Shaina’s strategy was to use surveillance cameras, mounted on television sets, connected with microphones and to connect four such ‘devices’ using cable TV wiring to create a split-screen open circuit media interface. Conceptually, this project is a continuation of Shaina’s media interventions in Bangalore, such as Russell TV/Rustle TV and WI CITY TV, wherein the artist used the technological medium of cable TV, and subverted it by making it local, open-ended, interactive and non-hierarchical.
The Khirkee community raps, DJ Abid asks if they want more tunes
However, this project marked a significant leap as the ‘outsiders’ (the cameraman and the video editor) were eliminated and the emphasis was entirely on exploring the possibilities of multiple views and real-time feedback thereby pushing the limits of how one perceives community-based media. Importantly, the feedback access to the images real-time on-site becomes a setting for various experiments in community networking and performance; automated story-telling and filmmaking.
Technologically, certain subversive elements need to be noticed. The surveillance camera-television combination is traditionally used as an electronic extension of the ‘panovkian gaze’, stealthy and closed circuit; Shaina takes this device and turns it around by implanting them visibly and interactively in an open circuit network.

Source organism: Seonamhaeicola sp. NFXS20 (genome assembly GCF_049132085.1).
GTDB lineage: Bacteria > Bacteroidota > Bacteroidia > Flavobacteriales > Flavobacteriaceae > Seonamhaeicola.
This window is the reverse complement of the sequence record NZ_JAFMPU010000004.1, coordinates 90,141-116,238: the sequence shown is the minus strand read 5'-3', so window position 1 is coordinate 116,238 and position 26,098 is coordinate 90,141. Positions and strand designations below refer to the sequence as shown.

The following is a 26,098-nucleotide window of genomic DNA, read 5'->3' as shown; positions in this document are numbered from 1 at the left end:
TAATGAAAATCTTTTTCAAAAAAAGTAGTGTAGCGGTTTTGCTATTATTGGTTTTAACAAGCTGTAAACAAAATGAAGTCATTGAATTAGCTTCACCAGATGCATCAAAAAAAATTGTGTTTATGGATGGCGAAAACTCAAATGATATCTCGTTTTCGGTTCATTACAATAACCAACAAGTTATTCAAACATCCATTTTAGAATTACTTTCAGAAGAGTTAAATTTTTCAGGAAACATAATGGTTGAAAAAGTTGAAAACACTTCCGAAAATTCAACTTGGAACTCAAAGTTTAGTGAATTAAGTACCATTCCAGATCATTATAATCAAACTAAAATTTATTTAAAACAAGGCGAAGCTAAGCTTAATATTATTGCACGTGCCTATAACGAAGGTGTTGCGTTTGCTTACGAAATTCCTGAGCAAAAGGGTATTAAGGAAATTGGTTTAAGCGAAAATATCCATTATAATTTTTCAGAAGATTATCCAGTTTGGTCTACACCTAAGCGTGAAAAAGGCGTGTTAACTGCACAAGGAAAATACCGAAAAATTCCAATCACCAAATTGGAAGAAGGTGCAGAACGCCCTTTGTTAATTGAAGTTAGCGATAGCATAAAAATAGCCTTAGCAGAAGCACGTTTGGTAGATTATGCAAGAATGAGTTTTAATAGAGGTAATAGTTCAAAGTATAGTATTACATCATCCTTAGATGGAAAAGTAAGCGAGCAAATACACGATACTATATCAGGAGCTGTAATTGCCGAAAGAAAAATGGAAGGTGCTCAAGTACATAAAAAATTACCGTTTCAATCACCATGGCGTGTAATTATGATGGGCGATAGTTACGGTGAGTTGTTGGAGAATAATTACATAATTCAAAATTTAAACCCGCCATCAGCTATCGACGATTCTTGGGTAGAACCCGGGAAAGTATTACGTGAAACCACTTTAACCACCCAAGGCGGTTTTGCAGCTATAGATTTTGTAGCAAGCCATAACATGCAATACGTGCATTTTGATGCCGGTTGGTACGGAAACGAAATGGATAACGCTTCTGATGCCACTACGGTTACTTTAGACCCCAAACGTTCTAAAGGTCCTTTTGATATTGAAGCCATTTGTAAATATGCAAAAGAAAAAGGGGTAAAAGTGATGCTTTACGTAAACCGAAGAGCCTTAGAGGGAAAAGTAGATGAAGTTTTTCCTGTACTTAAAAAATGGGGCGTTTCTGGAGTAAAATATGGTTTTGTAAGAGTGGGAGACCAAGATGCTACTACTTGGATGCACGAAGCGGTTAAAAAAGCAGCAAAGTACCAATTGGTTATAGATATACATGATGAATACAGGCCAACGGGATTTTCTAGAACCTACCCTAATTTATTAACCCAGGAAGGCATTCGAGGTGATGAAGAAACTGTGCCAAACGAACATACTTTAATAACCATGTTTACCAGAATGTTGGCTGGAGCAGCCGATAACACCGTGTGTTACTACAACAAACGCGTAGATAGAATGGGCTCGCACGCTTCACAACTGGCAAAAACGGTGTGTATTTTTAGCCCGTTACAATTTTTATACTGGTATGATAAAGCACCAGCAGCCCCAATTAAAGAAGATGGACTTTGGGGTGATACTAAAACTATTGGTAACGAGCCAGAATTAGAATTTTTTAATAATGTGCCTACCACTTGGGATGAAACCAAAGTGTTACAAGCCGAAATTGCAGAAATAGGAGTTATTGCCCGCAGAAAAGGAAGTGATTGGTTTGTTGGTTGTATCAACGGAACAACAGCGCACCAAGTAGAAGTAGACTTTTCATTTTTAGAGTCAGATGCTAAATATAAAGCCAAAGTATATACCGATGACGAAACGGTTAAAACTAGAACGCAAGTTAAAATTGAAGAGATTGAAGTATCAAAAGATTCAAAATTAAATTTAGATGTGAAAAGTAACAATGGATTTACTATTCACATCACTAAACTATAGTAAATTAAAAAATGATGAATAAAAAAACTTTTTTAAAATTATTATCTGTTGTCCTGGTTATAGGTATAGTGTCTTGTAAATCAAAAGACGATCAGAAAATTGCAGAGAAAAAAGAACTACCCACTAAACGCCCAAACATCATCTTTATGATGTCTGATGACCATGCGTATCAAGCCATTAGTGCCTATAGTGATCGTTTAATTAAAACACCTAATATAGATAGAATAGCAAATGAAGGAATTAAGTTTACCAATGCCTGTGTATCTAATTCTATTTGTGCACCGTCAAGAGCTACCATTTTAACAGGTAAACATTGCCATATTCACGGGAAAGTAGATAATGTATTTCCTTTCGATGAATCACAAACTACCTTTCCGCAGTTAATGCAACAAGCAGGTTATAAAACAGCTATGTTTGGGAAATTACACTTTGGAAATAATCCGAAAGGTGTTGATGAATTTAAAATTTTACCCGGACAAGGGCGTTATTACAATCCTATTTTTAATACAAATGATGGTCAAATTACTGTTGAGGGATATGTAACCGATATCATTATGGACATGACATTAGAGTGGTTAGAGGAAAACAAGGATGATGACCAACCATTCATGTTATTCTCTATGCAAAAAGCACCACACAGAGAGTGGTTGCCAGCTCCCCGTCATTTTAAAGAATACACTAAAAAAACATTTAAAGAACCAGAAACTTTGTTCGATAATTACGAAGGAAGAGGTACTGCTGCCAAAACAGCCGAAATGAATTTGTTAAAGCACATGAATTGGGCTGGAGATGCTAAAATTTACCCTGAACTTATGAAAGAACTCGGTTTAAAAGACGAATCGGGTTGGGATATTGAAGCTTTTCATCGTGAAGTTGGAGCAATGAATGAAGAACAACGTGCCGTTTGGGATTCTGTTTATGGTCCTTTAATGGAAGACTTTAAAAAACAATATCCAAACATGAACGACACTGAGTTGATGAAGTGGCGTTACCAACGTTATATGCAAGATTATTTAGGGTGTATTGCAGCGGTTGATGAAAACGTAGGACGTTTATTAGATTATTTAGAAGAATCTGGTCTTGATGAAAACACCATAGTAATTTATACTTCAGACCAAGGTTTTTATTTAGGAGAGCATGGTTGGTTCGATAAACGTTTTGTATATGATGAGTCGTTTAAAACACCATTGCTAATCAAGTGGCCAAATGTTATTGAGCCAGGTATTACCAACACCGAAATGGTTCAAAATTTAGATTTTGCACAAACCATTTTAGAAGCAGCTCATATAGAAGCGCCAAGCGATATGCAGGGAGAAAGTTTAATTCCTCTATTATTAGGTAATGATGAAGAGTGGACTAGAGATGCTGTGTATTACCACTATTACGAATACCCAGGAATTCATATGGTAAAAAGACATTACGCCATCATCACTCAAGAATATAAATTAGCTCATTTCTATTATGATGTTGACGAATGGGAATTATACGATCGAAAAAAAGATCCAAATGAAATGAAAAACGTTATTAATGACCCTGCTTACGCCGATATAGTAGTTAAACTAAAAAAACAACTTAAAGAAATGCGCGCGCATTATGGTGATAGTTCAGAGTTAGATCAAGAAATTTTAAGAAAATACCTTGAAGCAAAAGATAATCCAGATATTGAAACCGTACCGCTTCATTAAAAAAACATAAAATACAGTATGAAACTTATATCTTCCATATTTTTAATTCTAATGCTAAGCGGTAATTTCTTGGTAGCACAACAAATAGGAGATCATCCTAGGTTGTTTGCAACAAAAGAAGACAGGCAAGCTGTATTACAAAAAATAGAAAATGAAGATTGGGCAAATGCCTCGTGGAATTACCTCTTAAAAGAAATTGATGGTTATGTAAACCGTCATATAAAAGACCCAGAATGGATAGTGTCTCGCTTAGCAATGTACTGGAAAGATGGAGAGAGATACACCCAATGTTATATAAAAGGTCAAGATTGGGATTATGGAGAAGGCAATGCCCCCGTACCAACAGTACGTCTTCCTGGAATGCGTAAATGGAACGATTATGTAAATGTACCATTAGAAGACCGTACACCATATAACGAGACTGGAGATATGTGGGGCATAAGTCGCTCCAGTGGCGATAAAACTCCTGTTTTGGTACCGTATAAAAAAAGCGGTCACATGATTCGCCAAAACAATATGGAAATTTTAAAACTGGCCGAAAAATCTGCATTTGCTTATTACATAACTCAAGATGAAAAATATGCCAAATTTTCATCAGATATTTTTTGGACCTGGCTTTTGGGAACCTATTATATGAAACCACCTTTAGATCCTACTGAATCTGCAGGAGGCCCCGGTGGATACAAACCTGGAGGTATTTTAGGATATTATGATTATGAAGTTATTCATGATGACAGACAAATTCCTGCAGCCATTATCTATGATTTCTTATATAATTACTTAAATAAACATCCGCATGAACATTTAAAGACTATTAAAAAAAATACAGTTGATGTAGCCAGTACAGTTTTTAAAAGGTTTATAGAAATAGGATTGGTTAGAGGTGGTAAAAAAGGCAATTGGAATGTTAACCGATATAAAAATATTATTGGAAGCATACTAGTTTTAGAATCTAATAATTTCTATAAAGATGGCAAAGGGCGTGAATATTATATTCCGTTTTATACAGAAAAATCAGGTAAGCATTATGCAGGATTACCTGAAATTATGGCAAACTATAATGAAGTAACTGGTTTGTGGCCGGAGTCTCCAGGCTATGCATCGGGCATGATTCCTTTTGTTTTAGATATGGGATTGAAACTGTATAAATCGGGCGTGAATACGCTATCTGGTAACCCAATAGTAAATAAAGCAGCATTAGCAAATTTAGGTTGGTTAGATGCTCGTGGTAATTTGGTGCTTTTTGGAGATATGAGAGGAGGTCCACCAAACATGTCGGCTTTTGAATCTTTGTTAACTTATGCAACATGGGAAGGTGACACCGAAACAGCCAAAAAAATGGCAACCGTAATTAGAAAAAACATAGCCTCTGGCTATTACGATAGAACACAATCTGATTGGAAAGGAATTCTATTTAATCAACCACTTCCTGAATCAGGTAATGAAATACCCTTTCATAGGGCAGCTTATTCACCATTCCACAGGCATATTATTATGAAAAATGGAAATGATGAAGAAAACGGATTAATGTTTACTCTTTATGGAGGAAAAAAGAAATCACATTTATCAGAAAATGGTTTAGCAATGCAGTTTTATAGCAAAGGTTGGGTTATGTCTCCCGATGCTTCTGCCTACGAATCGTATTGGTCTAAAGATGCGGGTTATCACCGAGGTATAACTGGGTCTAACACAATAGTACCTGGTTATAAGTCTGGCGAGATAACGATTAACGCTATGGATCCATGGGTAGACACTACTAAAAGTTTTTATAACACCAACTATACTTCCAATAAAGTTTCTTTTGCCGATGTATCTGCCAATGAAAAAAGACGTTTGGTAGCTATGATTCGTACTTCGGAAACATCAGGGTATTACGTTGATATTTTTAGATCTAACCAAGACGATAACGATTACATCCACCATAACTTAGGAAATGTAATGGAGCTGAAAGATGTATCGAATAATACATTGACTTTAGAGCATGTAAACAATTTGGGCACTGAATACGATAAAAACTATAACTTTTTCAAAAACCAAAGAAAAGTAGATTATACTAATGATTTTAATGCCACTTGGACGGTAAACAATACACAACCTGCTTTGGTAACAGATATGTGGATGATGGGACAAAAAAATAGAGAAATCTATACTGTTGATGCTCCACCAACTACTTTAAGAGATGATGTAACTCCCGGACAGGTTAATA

By making the use of technology transparent Shaina achieved a kind of de-mythification, thereby enabling people to interact freely without being overawed by either the camera, or the highly visible RF wiring. Another important aspect of Shaina’s intervention was the in-built participatory mechanism. All the modules used electricity and space given by the participants, thus even in small ways various parties were contributors to the production/distribution process. There was also a subversion of the hierarchical relationship between the television and the audience. Shaina successfully placed the television within the audience, and the sleet screen interaction meant that there was a constant four-way exchange of ideas and no one segment/sector could claim an authoritarian role.
 The Modules
The nature of the modules ranged from placing the device in narrow crowded market lanes allowing various corners of the market to interact with each other … inevitably resulting in boisterous, macho neighbourhood exchanges to setting them up in intimate spaces allowing four partially connected immigrant Nepali housewives to chat through the afternoon. In the last two modules, Shaina experimented with inserting ‘actors’ in the scene in an attempt to find out the implications they would have in the unfolding of the narratives, with this experimentation the artist made an attempt to push boundaries into the exploration of location and people specific fictive moviemaking and performance.
Although, for her Open Studio Day, Shaina had cut edited DVDs to condense the various modules and ‘present’ them to her audience, but the residency on real was played out in the process and in real time. What people witnessed through the eight-monitor display on the open day was an artist-edited documentation.
Aastha Chauhan, a young city based artist who leads the Khoj’s community outreach at Khirkee assisted Shaina throughout the residency; her involvement in Khirkee was the access window that Shaina initially used for her intervention. However, in the course of the month, Shaina had managed to create her own dynamics within the locality; nonetheless Aastha’s collaboration gave Shaina certain anthropological insights, which they together used to formulate the nature of certain modules.